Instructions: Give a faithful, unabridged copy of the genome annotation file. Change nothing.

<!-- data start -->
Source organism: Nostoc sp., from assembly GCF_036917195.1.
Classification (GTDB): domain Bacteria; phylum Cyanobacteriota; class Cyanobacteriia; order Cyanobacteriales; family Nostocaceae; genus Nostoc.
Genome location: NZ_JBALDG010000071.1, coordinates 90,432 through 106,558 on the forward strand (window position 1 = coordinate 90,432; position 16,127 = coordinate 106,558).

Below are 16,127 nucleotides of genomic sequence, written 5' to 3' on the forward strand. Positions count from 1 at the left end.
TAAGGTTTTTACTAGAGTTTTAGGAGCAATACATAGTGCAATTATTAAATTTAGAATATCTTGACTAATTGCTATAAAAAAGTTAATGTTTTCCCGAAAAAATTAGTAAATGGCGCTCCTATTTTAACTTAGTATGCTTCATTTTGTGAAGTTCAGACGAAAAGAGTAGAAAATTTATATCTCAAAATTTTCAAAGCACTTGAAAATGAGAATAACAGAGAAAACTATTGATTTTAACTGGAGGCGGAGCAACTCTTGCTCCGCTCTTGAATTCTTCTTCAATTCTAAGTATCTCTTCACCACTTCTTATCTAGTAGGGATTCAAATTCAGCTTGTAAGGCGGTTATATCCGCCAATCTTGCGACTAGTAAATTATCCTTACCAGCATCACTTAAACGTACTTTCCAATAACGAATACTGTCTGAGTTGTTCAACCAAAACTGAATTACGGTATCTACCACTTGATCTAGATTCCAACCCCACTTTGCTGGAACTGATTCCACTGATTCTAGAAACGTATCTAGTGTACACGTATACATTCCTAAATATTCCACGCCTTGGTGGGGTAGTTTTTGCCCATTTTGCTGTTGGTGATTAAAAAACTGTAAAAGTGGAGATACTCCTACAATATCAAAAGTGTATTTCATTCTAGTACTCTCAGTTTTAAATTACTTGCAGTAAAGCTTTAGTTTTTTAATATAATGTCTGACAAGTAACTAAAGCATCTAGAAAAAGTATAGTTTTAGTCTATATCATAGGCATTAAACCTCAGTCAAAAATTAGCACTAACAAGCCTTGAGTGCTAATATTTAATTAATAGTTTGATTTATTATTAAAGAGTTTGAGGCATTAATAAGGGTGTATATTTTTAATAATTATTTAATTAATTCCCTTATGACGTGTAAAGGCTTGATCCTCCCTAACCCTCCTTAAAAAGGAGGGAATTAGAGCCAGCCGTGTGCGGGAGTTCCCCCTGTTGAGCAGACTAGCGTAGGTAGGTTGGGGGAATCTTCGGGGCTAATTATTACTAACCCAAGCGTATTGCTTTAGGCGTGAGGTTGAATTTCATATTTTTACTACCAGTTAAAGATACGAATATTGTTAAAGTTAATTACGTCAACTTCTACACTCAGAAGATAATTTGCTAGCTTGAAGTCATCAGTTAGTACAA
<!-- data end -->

Source organism: Nostoc sp., from assembly GCF_036917195.1.
Classification (GTDB): domain Bacteria; phylum Cyanobacteriota; class Cyanobacteriia; order Cyanobacteriales; family Nostocaceae; genus Nostoc.
Genome location: NZ_JBALDG010000071.1, coordinates 90,432 through 106,558 on the forward strand (window position 1 = coordinate 90,432; position 16,127 = coordinate 106,558).

Below are 16,127 nucleotides of genomic sequence, written 5' to 3' on the forward strand. Positions count from 1 at the left end.
TAAGGTTTTTACTAGAGTTTTAGGAGCAATACATAGTGCAATTATTAAATTTAGAATATCTTGACTAATTGCTATAAAAAAGTTAATGTTTTCCCGAAAAAATTAGTAAATGGCGCTCCTATTTTAACTTAGTATGCTTCATTTTGTGAAGTTCAGACGAAAAGAGTAGAAAATTTATATCTCAAAATTTTCAAAGCACTTGAAAATGAGAATAACAGAGAAAACTATTGATTTTAACTGGAGGCGGAGCAACTCTTGCTCCGCTCTTGAATTCTTCTTCAATTCTAAGTATCTCTTCACCACTTCTTATCTAGTAGGGATTCAAATTCAGCTTGTAAGGCGGTTATATCCGCCAATCTTGCGACTAGTAAATTATCCTTACCAGCATCACTTAAACGTACTTTCCAATAACGAATACTGTCTGAGTTGTTCAACCAAAACTGAATTACGGTATCTACCACTTGATCTAGATTCCAACCCCACTTTGCTGGAACTGATTCCACTGATTCTAGAAACGTATCTAGTGTACACGTATACATTCCTAAATATTCCACGCCTTGGTGGGGTAGTTTTTGCCCATTTTGCTGTTGGTGATTAAAAAACTGTAAAAGTGGAGATACTCCTACAATATCAAAAGTGTATTTCATTCTAGTACTCTCAGTTTTAAATTACTTGCAGTAAAGCTTTAGTTTTTTAATATAATGTCTGACAAGTAACTAAAGCATCTAGAAAAAGTATAGTTTTAGTCTATATCATAGGCATTAAACCTCAGTCAAAAATTAGCACTAACAAGCCTTGAGTGCTAATATTTAATTAATAGTTTGATTTATTATTAAAGAGTTTGAGGCATTAATAAGGGTGTATATTTTTAATAATTATTTAATTAATTCCCTTATGACGTGTAAAGGCTTGATCCTCCCTAACCCTCCTTAAAAAGGAGGGAATTAGAGCCAGCCGTGTGCGGGAGTTCCCCCTGTTGAGCAGACTAGCGTAGGTAGGTTGGGGGAATCTTCGGGGCTAATTATTACTAACCCAAGCGTATTGCTTTAGGCGTGAGGTTGAATTTCATATTTTTACTACCAGTTAAAGATACGAATATTGTTAAAGTTAATTACGTCAACTTCTACACTCAGAAGATAATTTGCTAGCTTGAAGTCATCAGTTAGTACAA